Apple TV compatibility with old Mac Mini

Discussion in 'Apple TV and Home Theater' started by RyanPlugs, Nov 25, 2010.

  1. RyanPlugs, Nov 25, 2010
    Last edited: Nov 25, 2010

    RyanPlugs macrumors newbie

    Joined:
    Nov 25, 2010
    #1
    I am soon to get an Apple TV as a lightweight way to get my media content into my living room. I am however, concerned about the fact I will need to have my Macbook Pro on at all times to use it. My MBP is fast running out of space so do not see it being the ideal tool for my media needs.

    I have been thinking of getting an old, always-on Mac mini (Power PC G4 or G5) to run as a headless iTunes pusher, so that my MBP and also the new Apple TV are able to access my media (mainly music and photos, but building up a video collection as well) wirelessly. Will there be compatibility issues with such a gap in the age of the hardware, as I'm aware that the Apple TV can only pull data via Home Sharing, and am not sure if a Power PC mini can support this.

    Is there anyone here that is running the same - or a similar - system?
     
  2. fpnc macrumors 68000

    Joined:
    Oct 30, 2002
    Location:
    San Diego, CA
    #2
    I have a "headless" PowerPC-based Mac mini (1.5GHz G4 model with 1GB DRAM) running as my iTunes server for a 1st generation Apple TV and it works very well. I can even stream concurrently to both my iPad (using Web Sharing) and the Apple TV and the Mac mini still has lots of bandwidth remaining (CPU utilization runs at only a few percent while streaming content to the Apple TV). It's a bit ironic that you can stream HD content FROM the Mac mini that can't even be played successfully on the Mac mini itself (the G4-based Mac mini can't handle 720p playback -- too many dropped frames, stuttering, etc. -- however, streaming 720p FROM the mini TO the Apple TV works fine).

    You should note the following issues:

    1. The PowerPC-based Macs can't be awaken by the Apple TV, so if the Mac mini goes to sleep it will stay asleep and any subsequent access from the Apple TV will fail. However, there are iOS utilities that can be used to awaken a sleeping Mac so I can use my iPad to both control the Apple TV and awaken my Mac mini (or just leave the Mac mini running in full-power-up mode -- I think my unit runs at just over 20 watts when idle, and that costs about $0.05 per day for electricity). I believe that my entire Apple TV/iTunes system (Mac mini + 1.5TB external drive for content storage, and my Apple TV) runs at about 50 watts so it costs about $0.10 per day to keep everything running (your costs could be higher or even a little less depending upon your electricity rates).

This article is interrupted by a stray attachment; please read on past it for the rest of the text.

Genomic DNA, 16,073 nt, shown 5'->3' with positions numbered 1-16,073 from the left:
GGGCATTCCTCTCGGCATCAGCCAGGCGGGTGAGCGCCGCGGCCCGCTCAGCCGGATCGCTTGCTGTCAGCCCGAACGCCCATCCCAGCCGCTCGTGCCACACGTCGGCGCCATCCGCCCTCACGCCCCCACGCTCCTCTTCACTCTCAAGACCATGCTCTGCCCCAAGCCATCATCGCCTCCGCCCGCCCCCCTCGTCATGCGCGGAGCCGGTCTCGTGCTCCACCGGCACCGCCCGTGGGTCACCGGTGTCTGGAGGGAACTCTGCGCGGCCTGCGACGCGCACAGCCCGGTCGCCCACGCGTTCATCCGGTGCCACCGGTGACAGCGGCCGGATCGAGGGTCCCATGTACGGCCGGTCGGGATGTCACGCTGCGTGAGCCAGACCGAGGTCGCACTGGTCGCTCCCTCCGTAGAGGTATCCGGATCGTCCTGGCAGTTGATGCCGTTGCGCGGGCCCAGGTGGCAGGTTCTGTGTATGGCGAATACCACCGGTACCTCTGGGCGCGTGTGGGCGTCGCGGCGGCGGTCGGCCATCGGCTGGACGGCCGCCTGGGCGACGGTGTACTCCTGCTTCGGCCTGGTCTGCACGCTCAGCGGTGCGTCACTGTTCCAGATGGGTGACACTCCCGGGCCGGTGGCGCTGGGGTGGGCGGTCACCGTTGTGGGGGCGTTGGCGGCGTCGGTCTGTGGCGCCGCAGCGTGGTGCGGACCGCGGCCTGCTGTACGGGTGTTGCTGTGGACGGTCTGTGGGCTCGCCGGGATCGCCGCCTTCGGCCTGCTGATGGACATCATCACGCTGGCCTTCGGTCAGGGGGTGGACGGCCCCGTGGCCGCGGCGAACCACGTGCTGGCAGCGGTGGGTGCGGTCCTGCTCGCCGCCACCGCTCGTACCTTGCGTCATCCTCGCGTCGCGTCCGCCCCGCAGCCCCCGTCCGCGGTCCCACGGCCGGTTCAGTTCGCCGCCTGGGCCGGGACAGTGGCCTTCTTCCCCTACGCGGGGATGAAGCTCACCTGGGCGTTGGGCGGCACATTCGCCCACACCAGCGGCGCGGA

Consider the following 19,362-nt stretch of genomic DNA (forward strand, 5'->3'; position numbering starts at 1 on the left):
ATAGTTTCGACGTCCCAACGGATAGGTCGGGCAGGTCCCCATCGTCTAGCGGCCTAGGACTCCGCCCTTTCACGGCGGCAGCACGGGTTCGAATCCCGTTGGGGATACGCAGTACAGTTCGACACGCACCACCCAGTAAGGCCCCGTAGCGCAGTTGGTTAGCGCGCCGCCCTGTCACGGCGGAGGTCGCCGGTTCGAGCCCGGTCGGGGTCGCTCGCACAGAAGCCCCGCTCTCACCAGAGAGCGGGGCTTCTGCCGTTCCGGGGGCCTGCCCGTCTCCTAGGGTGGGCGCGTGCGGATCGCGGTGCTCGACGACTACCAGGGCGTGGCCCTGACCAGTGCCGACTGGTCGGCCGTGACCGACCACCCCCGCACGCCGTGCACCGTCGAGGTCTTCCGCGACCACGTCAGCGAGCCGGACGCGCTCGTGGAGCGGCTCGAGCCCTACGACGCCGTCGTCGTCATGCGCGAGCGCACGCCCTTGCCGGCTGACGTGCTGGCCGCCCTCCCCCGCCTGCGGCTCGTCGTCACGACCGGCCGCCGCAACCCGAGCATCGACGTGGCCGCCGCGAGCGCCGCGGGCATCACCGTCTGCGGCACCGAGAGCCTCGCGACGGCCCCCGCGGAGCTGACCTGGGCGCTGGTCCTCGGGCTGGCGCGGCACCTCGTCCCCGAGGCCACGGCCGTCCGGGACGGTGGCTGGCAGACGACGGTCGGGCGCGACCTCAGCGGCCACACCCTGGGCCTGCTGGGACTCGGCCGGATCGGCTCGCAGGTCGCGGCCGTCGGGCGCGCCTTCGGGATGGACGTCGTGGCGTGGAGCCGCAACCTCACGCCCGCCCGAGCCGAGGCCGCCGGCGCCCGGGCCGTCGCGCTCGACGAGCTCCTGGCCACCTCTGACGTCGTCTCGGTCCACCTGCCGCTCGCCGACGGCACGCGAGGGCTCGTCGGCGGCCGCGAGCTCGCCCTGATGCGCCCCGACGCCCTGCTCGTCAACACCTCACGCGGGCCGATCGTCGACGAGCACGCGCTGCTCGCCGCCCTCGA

2.) The PowerPC-based Macs aren't supported by Snow Leopard (Mac OS X 10.6.X). Thus, I'm running 10.5.X and the latest version of iTunes. Problem is, I don't know how much longer Apple will fully support iTunes under the PowerPC and Mac OS 10.5 Leopard. Right now iTunes 10.1 (the latest version) lists the following requirements:

    Mac computer with an Intel, PowerPC G5 or G4 processor
    Mac OS X version 10.5 or later
    QuickTime 7.6 or later

    So, I'd say that my Mac mini is just barely making the grade (right now). In another year (or certainly within two years) that could change and it might become a major issue it you are planning on using a 2nd-generation Apple TV. In any case, my 1.5GHz G4-based Mac mini is the fastest PowerPC Mac mini that was ever produced (it was a "stealth" upgrade which I don't think was ever officially announced by Apple -- slightly faster processor and twice the amount of VRAM for the GPU). In fact, you should note that Apple never made a G5-based Mac mini or MacBook Pro -- they are all G4s (at best).

    Other than these two issues, a PowerPC Mac mini can make for a very satisfactory iTunes server. Since my Mac mini is "headless" I use Apple's built-in screen sharing to make changes and to control the mini itself. You can either use another Mac or an iOS device for the screen sharing (controlling) client. The Mac mini's DVI output can be used for output to an HDTV, if so desired. But don't expect to use any G4-based system as a direct HD video playback device -- as I noted earlier, direct HD playback on a G4 doesn't work too well -- but streaming HD content to an Apple TV works just fine.
     
  3. gkarris macrumors 604

    gkarris

    Joined:
    Dec 31, 2004
    Location:
    "No escape from Reality..."
    #3
    My only concern is the lack of Wireless-N on the old Mini - you may have to use that wired to the router (I have an old PC wired to my router).
     
  4. fpnc macrumors 68000

    Joined:
    Oct 30, 2002
    Location:
    San Diego, CA
    #4
    That might be an issue if you are a good distance away from your main wireless router or if you have problems running in the 2.4GHz 802.11g frequency band. In any case, I use wired ethernet for all of my AV equipment -- Apple TV, Mac mini, Sony Playstation, SlingBox Solo all connected over a relatively cheap 5-port ethernet switch to an AirPort Express operating in an extended network mode (which then connects to my main wireless access point and my desktop Mac which is located in a different room).
     
  5. RyanPlugs thread starter macrumors newbie

    Joined:
    Nov 25, 2010
    #5
    Thanks for that reply fpnc, that was pretty much all the information I needed. I assume that my MacBook Pro will be able to access the music via Home Sharing at the same time. I wasn't aware itunes 10 only supports Leapard and above, I mit have to look into one of the early Intel minis. If I want this system to last more than two years, then I think that would be my best option.
     

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